, Volume 174, Issue 2, pp 179-185

An experimental and morphological analysis of the tail bud mesenchyme of the chick embryo

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Summary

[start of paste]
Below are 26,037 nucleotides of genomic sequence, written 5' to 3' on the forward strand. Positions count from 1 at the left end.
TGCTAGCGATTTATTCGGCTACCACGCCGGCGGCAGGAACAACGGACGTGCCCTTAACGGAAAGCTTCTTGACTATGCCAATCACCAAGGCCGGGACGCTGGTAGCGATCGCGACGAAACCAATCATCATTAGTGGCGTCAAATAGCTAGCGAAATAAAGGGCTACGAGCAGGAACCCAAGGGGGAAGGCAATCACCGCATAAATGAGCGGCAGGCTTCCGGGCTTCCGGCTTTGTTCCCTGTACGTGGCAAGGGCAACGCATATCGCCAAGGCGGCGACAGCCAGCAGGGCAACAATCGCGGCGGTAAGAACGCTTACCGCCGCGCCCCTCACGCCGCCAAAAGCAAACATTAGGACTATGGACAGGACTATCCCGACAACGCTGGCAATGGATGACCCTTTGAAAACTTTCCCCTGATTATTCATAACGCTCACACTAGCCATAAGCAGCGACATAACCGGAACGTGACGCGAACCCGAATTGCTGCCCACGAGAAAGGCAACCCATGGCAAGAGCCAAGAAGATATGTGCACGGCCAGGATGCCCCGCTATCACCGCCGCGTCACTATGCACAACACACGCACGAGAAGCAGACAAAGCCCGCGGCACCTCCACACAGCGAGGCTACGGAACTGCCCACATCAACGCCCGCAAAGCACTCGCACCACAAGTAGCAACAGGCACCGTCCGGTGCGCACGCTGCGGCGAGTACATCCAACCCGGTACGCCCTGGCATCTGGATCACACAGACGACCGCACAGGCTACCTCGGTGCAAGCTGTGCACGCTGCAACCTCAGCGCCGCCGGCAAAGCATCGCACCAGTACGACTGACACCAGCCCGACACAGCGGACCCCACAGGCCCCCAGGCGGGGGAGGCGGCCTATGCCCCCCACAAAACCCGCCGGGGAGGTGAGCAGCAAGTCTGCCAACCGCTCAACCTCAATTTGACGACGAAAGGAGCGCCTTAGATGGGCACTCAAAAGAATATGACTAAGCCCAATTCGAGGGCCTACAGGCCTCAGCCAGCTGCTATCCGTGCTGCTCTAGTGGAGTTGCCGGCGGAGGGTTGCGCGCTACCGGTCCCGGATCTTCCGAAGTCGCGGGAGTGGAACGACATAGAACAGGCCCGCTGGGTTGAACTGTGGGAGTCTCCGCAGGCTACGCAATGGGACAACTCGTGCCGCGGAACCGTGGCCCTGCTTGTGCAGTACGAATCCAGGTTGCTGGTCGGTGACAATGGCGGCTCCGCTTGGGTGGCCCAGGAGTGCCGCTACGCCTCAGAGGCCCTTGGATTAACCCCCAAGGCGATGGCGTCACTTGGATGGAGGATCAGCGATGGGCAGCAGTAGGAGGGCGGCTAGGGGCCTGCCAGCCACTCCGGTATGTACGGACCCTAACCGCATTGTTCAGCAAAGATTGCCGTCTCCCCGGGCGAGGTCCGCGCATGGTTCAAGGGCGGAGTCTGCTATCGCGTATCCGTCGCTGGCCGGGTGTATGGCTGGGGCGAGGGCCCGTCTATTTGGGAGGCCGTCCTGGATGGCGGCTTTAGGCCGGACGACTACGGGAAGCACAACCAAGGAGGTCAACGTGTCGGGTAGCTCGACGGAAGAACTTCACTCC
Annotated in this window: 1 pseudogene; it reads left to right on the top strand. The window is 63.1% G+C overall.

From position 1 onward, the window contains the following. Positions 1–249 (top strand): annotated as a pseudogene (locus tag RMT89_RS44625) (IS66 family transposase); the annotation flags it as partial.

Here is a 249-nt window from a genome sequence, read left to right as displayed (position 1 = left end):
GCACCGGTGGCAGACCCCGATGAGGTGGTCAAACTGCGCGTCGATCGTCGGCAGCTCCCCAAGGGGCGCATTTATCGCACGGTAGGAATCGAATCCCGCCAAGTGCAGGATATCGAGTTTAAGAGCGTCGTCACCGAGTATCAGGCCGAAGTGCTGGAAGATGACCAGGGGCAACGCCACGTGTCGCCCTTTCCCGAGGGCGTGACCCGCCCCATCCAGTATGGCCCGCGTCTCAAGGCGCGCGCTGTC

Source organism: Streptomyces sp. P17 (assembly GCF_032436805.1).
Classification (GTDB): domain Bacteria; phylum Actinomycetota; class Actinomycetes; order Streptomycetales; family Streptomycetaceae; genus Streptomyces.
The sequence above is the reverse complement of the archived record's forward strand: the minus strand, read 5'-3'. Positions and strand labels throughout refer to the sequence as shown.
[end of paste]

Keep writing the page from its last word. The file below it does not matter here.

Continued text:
In the chick embryo, the tail bud reaches its maximum length at about stage 22 of Hamburger and Hamilton, after which it starts to regress. By this stage the neural tube and notochord extend right to the tip of the tail, but the somites do not do so, the terminal tail bud mesoderm never becoming segmented. The investigation is concerned with analysing why this mesoderm fails to segment. When tail buds were explanted to the chorio-allantoic membrane, they continued to form somites only until the “correct” number had segmented, i.e., the tail bud formed no more somites when isolated from the embryo than it would have formed if undisturbed. Morphological studies suggest that in the normal embryo massive cell death overtakes the tail bud mesoderm before it can segment. It is suggested therefore that cell death may be a contributory factor in preventing segmentation.